Does it feel a little bit like you're having twins four months apart?

I mean, not twins because they're so diff...okay, maybe if it was a boy and a girl twin because they're such different concepts, such different everything. Itri is going to be a lot of fun for me, though, because it's small. It's going to be the first small restaurant I've ever worked at, let alone opened.

Do you think your food is distinctly Angeleno?

I definitely couldn't say that at all because I'm not from California, let alone Los Angeles. What I try to do at The Parish is the most Angeleno that I could possibly be. I loved the fact that gastropubs are neighborhood drinking places where the food is just great. So when everyone began opening their doors and everyone, from what I've seen anyway, is literally just like Disneylanding a concept from London and putting it here, I feel more and more detached from any desire to do that whatsoever.

I want to give Los Angeles that spirit, so I wanted to take the drinking food that Los Angeles has become accustomed to. Poutines are on a good bit of menus here in town. Fried chicken is kind of a big deal. I wanted to please them with their neighborhood comfort drinking food. I'm not feeding people from London, you know what I mean? I'm feeding people with different palates. I wanted to give them what they want their neighborhood place to have. I definitely feel like that is as uniquely Angeleno.

Do you have plans to open more restaurants?

I mean, absolutely. You never know what life is going to throw at you in terms of opportunities to do different things, but this is where I wanted to build a foundation. I wanted to build a foundation in actually being a chef. There are so many people that get the title of chef and they don't even have a job in a restaurant or anything that has to do with the grassroots of where this industry came from and, honestly, where that term belonged.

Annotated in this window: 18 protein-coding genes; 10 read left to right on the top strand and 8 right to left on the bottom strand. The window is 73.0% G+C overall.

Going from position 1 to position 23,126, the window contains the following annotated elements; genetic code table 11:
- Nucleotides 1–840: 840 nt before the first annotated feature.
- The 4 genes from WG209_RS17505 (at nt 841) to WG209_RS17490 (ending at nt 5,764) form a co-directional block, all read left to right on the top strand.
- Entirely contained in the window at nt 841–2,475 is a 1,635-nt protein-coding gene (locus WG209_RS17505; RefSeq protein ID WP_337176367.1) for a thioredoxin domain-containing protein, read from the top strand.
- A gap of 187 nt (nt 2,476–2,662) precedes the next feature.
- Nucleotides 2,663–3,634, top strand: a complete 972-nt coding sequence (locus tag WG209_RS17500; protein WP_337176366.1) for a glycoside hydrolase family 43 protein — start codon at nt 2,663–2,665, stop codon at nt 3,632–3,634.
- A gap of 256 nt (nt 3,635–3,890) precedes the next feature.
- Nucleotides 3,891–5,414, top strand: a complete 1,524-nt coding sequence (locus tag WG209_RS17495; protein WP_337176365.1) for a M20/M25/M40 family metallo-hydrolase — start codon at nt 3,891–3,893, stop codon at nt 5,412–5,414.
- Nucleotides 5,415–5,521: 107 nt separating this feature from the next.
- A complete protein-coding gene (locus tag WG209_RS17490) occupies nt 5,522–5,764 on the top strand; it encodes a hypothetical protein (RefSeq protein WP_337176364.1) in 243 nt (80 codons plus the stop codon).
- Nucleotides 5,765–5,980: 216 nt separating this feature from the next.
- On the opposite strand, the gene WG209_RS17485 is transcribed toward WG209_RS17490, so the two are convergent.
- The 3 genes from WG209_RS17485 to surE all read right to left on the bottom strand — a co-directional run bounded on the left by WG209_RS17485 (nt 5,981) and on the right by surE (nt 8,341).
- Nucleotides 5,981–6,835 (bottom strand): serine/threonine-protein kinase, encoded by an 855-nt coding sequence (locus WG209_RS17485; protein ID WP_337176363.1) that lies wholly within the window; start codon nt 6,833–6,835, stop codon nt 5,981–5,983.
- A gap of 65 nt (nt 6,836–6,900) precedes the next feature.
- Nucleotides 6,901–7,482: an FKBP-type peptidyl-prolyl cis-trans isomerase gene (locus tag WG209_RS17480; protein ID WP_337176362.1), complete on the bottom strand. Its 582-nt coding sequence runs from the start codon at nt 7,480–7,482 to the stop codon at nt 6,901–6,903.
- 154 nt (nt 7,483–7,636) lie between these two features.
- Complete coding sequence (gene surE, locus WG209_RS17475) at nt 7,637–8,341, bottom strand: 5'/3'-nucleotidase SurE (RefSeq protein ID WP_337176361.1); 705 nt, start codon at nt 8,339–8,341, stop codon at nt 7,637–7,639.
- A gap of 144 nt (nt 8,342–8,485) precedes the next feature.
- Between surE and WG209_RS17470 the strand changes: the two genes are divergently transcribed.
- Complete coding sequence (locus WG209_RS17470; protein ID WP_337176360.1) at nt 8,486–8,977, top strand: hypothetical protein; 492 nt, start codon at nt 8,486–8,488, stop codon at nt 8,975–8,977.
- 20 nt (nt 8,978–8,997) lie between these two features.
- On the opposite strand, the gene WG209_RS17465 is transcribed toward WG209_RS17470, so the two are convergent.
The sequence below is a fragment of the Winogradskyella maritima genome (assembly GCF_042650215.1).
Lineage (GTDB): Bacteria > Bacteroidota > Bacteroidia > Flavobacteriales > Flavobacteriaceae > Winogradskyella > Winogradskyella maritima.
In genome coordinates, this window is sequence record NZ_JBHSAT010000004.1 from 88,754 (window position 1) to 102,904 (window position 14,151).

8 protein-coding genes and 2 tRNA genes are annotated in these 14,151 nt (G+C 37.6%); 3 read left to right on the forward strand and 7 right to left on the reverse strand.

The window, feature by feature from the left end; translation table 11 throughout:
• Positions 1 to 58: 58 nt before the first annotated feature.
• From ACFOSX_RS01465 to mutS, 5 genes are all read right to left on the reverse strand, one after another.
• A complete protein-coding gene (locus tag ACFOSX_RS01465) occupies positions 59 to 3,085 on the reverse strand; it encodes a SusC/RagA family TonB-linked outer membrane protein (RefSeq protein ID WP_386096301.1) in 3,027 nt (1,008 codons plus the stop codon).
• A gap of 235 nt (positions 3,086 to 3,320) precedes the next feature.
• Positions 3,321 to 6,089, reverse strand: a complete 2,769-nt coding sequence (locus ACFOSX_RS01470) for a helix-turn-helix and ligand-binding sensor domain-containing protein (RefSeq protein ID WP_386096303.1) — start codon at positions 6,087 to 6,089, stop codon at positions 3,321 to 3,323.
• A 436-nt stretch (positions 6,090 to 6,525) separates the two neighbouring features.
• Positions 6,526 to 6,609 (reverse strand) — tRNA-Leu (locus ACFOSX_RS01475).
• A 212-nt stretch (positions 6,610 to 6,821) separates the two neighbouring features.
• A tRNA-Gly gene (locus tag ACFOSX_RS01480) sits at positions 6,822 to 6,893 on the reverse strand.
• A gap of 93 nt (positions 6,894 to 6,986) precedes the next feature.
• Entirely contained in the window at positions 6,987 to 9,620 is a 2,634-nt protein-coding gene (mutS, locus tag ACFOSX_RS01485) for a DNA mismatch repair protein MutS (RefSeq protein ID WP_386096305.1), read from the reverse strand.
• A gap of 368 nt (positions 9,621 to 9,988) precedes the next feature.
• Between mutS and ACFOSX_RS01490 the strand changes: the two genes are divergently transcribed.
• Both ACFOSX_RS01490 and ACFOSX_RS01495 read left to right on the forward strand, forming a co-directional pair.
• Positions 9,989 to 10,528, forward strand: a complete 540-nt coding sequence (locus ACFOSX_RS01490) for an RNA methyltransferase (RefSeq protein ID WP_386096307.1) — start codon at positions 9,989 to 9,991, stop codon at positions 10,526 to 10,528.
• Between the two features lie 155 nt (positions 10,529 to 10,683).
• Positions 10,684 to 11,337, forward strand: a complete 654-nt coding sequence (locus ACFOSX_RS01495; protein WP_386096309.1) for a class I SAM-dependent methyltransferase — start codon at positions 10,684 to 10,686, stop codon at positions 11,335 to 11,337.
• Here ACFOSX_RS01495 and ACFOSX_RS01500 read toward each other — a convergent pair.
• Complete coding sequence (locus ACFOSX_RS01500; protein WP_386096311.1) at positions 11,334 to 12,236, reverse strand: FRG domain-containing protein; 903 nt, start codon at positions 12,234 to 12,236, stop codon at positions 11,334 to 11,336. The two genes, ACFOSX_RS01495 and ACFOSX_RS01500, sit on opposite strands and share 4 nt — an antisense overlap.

So many of these people that are chefs don't even have a job. They're like freelance. I don't even know what to call them. But I wanted to grassroots it, and whatever happens from here happens from here. I'm going to take two years, though, after these three get open and really make sure I give them the same footing and same foundation that the Tasting Kitchen got in terms of making them systematic, making them a part of the neighborhoods that they're in, making them stable and making them very long-term operations. I have no interest in [running] these LA restaurants that open and close in five or six years. I want all of these [restaurants] to be a part of people's lives for a very, very long time. Not because I'm so amazing, but because they love them so much.

You've got a place in Venice, a place downtown, and you're about to have a place kind of mid-city. Would you say that you have an empire?

I don't know. I couldn't even qualify what makes an empire. I think that I have three restaurants that have all been opened by me. I don't think that I have an empire until Joe Bastianich says I have an empire.